Income and Earnings Per Common Share from Continuing Operations (Attributable to Masco Corporation)
Income and diluted income per common share from continuing operations for 2017 were $533 million and $1.66 per common share, respectively. Income and diluted income per common share from continuing operations for 2016 were $491 million and $1.47 per common share, respectively. Income and diluted income per common share from continuing operations for 2015 were $357 million and $1.03 per common share, respectively.
Our effective tax rate was 34 percent, 36 percent and 43 percent in 2017, 2016 and 2015, respectively. Effective January 1, 2017 we adopted ASU 2016-09, which requires the tax effects related to employee stock-based payments to be recorded to income tax expense, thus increasing the volatility in our effective tax rate. Our normalized tax rate was 34 percent in 2017, compared to 36 percent in 2016 and 2015.
Our 2017 effective tax rate was impacted by divestitures of businesses with no tax impact. This impact was offset by a $17 million net tax benefit from the impact of changes in the U.S. Federal tax law and a $20 million tax benefit from stock-based compensation payments recognized in 2017.
Our 2016 effective tax rate includes a $14 million charge to tax expense from the elimination of a disproportionate tax effect resulting from our auction rate securities being called by our counterparty during 2016. This charge was offset by a $13 million tax benefit from the recognition of a deferred tax asset on certain German net operating losses primarily resulting from a return to sustainable profitability.
Compared to our normalized tax rate of 36 percent, the variance in 2015 is due primarily to a $21 million valuation allowance against certain deferred tax assets of TopBuild recorded as a non-cash charge to income tax expense. The TopBuild deferred tax assets have been impaired by our decision to spin off TopBuild into a separate company that on a stand-alone basis as of June 30, 2015, the spin off date, was unlikely to be able to realize the value of such deferred tax assets as a result of its history of losses.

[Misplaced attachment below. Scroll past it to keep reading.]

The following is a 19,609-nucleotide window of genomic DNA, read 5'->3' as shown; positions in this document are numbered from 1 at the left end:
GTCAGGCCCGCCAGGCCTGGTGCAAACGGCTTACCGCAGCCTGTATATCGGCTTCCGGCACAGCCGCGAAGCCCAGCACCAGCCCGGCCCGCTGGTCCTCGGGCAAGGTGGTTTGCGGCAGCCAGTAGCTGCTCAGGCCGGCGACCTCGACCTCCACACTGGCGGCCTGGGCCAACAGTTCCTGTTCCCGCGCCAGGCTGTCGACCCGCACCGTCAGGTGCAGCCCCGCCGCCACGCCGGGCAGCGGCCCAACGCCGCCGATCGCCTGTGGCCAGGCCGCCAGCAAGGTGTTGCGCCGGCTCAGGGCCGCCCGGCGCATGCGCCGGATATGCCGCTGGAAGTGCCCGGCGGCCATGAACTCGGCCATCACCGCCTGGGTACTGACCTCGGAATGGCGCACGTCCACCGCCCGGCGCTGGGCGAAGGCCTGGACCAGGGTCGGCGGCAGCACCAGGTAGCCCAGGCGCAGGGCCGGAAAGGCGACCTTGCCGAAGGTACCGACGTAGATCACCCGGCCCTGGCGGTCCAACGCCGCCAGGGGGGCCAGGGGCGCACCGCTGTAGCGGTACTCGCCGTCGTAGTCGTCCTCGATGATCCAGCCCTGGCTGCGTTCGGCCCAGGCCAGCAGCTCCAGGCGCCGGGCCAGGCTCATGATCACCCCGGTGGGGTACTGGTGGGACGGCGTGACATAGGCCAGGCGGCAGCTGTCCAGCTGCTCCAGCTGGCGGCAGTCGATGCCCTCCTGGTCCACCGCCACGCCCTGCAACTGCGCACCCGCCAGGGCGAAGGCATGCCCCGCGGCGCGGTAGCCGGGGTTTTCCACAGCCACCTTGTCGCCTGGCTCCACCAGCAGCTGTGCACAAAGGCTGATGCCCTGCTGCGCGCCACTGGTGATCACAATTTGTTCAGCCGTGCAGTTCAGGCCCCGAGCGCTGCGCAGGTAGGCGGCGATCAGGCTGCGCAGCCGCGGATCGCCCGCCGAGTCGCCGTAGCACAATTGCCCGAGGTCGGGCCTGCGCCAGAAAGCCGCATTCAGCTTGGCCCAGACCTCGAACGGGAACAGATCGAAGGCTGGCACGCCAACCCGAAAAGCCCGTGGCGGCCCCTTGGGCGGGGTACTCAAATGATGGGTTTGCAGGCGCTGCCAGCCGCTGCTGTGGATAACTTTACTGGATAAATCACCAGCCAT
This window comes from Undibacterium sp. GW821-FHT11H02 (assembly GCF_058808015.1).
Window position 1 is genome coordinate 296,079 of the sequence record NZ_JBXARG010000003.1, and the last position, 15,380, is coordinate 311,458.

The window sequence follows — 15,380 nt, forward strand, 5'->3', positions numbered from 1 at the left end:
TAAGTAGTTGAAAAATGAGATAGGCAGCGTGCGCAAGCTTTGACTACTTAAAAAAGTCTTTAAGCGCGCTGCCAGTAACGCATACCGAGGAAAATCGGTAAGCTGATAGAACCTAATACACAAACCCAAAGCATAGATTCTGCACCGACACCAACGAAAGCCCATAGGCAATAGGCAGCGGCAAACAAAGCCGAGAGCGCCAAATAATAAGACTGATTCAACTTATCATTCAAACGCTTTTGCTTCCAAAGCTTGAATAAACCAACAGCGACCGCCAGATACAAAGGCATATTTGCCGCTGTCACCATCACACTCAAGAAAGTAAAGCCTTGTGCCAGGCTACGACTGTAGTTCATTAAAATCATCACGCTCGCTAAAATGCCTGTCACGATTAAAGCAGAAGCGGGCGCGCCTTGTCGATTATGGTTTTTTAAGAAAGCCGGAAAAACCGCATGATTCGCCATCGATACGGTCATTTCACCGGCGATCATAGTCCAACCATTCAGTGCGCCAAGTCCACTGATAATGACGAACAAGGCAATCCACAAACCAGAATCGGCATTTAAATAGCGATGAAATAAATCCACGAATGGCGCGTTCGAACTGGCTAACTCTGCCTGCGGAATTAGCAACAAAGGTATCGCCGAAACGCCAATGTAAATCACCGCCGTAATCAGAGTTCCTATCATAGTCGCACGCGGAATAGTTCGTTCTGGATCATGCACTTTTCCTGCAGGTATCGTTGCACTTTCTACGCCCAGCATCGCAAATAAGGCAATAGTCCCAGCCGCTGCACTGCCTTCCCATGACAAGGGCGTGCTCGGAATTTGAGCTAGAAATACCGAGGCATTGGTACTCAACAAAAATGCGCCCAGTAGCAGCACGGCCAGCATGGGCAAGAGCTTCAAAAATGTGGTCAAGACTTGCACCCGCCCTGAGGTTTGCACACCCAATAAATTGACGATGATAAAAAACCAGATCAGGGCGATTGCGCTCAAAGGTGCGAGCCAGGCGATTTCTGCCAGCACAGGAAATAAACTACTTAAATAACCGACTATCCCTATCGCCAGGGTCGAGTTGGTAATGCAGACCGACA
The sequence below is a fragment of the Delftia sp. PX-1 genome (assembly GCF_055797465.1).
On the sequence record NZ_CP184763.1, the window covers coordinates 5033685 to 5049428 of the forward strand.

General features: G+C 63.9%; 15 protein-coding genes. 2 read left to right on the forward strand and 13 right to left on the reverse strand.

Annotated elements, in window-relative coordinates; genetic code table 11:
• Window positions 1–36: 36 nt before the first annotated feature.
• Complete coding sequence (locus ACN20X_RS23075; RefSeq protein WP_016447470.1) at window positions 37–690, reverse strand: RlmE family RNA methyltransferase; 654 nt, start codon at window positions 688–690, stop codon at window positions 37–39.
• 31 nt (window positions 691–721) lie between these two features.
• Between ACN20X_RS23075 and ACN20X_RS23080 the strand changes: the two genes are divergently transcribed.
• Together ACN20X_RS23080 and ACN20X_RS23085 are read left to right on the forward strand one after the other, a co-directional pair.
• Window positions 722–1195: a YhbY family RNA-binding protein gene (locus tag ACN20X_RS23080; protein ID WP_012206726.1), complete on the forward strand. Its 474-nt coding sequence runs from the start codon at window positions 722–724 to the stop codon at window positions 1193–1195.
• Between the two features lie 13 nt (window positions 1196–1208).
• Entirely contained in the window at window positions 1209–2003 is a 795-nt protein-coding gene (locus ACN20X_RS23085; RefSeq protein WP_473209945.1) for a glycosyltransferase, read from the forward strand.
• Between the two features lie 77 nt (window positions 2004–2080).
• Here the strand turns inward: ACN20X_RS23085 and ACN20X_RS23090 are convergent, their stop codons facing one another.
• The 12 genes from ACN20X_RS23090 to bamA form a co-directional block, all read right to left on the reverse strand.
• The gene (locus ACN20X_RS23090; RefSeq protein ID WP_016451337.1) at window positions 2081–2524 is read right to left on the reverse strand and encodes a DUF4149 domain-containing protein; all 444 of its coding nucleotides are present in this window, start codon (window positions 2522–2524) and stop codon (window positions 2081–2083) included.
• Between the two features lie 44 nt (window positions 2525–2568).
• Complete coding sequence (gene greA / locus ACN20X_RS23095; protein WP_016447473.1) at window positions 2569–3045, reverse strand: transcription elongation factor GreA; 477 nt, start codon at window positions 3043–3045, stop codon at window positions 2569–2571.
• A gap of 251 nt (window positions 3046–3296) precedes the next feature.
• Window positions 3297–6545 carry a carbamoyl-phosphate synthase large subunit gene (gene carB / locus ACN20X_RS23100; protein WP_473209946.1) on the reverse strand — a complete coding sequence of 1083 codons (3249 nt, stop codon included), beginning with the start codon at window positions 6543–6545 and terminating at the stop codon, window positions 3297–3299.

The 2015 effective tax rate also includes a $19 million charge to income tax expense to recognize the required taxes on substantially all undistributed foreign earnings, except for those that are legally restricted. This charge was the result of our determination that we may need to repatriate earnings from certain foreign subsidiaries that were previously considered permanently reinvested in order to provide greater flexibility in the execution of our capital management strategy.
Refer to Note Q to the consolidated financial statements for additional information.
Outlook for the Company

We continue to successfully execute our long-term growth strategies by leveraging our strong brand portfolio, industry-leading positions and Masco Operating System, our methodology to drive growth and productivity. We believe the fundamentals of our industry remain strong and support long-term growth of our products. We believe that our strong financial position, together with our current strategy of investing in our industry-leading branded building products, our continued focus on innovation and our commitment to operational excellence, the active management of our portfolio and disciplined capital allocation will allow us to drive long-term growth and create value for our shareholders.

26


Business Segment and Geographic Area Results
The following table sets forth our net sales and operating profit (loss) information by business segment and geographic area, dollars in millions.
 
 
 
 
 
 
 
Percent
Change
 
2017
 
2016
 
2015
 
2017
vs.
2016
 
2016
vs.
2015
Net Sales:
 

 
 

 
 

 
 

 
 

Plumbing Products
$
3,735

 
$
3,526

 
$
3,341

 
6
 %
 
6
 %
Decorative Architectural Products
2,205

 
2,092

 
2,020

 
5
 %
 
4
 %
Cabinetry Products
934

 
970

 
1,025

 
(4
)%
 
(5
)%
Windows and Other Specialty Products
770

 
769

 
756

 
 %
 
2
 %
Total
$
7,644

 
$
7,357

 
$
7,142

 
4
 %
 
3
 %
North America
$
6,069

 
$
5,834

 
$
5,645

 
4
 %
 
3
 %
International, principally Europe
1,575

 
1,523

 
1,497

 
3
 %
 
2
 %
Total
$
7,644

 
$
7,357

 
$
7,142

 
4
 %
 
3
 %
 
2017
 
2016
 
2015
Operating Profit (Loss): (A)
 

 
 

 
 

Plumbing Products
$
698

 
$
642

 
$
512

Decorative Architectural Products
434

 
430

 
403

Cabinetry Products
90

 
93

 
51

Windows and Other Specialty Products
52

 
(3
)
 
57

Total
$
1,274

 
$
1,162

 
$
1,023

 
 
 
 
 
 
North America
$
1,072

 
$
961

 
$
841

International, principally Europe
202

 
201

 
182

Total
1,274

 
1,162

 
1,023

General corporate expense, net
(105
)
 
(109
)
 
(109
)
Total operating profit
$
1,169

 
$
1,053

 
$
914

 
2017
 
2016
 
2015
Operating Profit (Loss) Margin: (A)
 

 
 

 
 

Plumbing Products
18.7
%